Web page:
Rare Tick Borne Virus could be Deadly – Is it time to stay out of the woods?

Hunters are no strangers to the risks associated with ticks. They are a regular uninvited guest often found clinging to our clothes and skin as we move through the heavy hardwoods in pursuit of our favorite game. Yes they carry disease, but most of us are not about to stop our love for the outdoors because of a pest the same size as a pencil eraser.

However, over the last several days media outlets have been abuzz with recent CDC findings and a chilling reason for why you should think twice before entering your favorite woodlot. The news originates from the Branford and Bridgeport areas of Connecticut. Health officials there have found a small percentage of ticks capable of spreading the Powassan virus, a sometimes deadly neurological disease.

Related to the West Nile virus and transmitted by ticks, this disease attacks the central nervous system. However, its symptoms are often more severe, causing fever, headache, even seizures. The scary part about this disease is that it can cause encephalitis, meningitis, or a brain infection that can lead to death in roughly 10% of those infected. Scarier yet, it is untreatable. Once diagnosed, a doctor can only give you support and hope you pull through.

The virus is extremely rare however; over the past 10 years Powassan has been diagnosed less than 50 times. Comparatively, the CDC indicates about 30,000 new cases of Lyme disease are reported each year.

The greatest difference between the two tick borne illnesses is in the amount of time it takes a person to actually contract each disease. The transmission time of Lyme is nearly 24 hours. Which means one has likely more than enough time to locate an imbedded tick in under that timeframe and remove it. No harm done. The transmission for Powassan is under an hour, making tick checks a necessity among all venturing outdoors.

The greatest tool for fighting this and other tick borne illnesses is prevention. Knowing such a short transmission time of the Powassan virus should have you performing thorough and very regular tick checks any time during a visit to the outdoors. Like Lyme, the tick responsible for the transmission of Powassan is the deer tick – perhaps the most infamous of all the tick species.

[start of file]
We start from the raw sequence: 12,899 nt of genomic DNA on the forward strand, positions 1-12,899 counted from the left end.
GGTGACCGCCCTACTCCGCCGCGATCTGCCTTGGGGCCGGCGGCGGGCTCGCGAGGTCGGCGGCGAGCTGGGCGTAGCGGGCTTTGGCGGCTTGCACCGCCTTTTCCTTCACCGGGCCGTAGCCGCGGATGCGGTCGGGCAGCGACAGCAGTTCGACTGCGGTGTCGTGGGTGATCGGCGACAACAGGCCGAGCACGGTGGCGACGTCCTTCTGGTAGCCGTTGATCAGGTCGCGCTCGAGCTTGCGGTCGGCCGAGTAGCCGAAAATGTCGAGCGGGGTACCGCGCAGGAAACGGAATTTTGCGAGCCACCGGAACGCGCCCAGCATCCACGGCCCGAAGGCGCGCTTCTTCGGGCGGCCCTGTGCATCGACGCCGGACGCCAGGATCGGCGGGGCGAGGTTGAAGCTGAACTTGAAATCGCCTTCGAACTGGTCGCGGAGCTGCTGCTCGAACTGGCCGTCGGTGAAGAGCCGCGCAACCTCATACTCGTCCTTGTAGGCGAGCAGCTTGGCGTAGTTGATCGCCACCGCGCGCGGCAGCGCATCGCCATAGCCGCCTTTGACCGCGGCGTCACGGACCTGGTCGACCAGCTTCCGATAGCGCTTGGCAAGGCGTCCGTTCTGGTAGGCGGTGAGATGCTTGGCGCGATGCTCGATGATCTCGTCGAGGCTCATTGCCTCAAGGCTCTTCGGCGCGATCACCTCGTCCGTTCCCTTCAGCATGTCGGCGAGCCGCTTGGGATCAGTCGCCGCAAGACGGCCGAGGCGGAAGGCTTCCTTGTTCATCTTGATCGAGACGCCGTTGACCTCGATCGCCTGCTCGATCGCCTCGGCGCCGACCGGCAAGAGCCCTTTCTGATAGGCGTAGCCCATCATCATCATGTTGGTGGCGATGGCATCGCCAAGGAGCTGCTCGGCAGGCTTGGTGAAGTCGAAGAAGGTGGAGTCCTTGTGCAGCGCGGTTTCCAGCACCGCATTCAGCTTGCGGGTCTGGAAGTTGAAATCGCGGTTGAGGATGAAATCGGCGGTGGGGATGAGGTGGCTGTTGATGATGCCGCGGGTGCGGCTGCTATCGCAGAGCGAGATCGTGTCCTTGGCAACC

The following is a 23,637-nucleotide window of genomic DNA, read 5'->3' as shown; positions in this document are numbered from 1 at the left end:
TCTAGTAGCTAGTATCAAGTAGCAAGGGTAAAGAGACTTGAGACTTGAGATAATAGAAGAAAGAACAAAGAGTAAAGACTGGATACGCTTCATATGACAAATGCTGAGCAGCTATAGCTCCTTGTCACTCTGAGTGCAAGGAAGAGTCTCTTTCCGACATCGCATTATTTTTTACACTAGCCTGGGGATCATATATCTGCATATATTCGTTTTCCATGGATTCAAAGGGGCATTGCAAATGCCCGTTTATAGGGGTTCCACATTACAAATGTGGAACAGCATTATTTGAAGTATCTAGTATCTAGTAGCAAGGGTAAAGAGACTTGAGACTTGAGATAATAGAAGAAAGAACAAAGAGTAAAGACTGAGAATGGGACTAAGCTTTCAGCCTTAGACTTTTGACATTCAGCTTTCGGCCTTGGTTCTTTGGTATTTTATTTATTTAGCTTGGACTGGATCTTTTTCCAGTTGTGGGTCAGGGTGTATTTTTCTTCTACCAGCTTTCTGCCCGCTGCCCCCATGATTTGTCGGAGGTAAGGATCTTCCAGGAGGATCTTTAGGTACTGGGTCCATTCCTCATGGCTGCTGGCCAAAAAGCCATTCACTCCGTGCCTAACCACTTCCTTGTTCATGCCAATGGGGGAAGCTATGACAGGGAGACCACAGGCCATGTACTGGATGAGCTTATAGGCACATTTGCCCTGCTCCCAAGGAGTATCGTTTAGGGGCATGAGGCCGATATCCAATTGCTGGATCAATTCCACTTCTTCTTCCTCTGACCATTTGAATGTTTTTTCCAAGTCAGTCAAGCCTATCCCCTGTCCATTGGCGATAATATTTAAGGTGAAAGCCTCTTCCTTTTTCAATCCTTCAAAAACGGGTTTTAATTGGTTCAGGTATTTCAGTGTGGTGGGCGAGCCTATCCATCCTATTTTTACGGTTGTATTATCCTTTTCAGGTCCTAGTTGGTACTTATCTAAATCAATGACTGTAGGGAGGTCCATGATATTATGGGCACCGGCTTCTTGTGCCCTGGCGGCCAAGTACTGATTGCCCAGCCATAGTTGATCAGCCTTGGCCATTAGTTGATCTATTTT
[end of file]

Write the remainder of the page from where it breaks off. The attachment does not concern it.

Although male deer ticks are only about the size of a large poppy seed, female deer ticks are much larger and often misidentified. It is important to know what tick species are present in your area and to be able to identify them for you and your family’s safety.

deer tick chart

Learn to properly identify the tick responsible for the Powassan Virus – the deer tick.

While venturing outdoors, wear clothing treated in permethrin or sprayed down with DEET at concentrations between 30-50%. Lower concentrations of DEET (often used for pregnant women and young children) do work, but reapplication is needed more often. Wear long sleeves, pants tucked into shoes or boots, and light colored clothing whenever possible. Ticks are attracted to carbon dioxide given off by their prey. Staying out of heavily used deer bedding areas and off animal trails are often your best bets for avoiding larger populations.

While it’s a fact that Powassan is a very dangerous virus, with proper and regularly practiced precautions you can further limit your chances of contracting this very rare disease.

Comments

  1. hendrik lijnsvelt says:

    is this a american desease or komming to europe aswell?
    pls respond
    thanks dick.lijnsvelt

    Reply
    • This virus has currently only been found in the United States, Canada and Russia.

      Reply
  2. Rodney Drake says:

    The American Red Cross first aid training booklet states that you should “remove and preserve” ticks so they can be tested for Lyme Disease. Lyme disease is very hard to test for. Most people will be diagnosed by symptoms rather than tests. Our daughter had a tick embedded in her scalp during a trip, from Oregon, to New Hampshire. When she started having symptoms the doctors in Oregon didn’t know what to look for and the blood tests are VERY inconclusive. If we would have known to have the tick tested she could have been treated years sooner. She now lives with nuerological symptoms that will last a lifetime.

    Reply

Speak Your Mind

*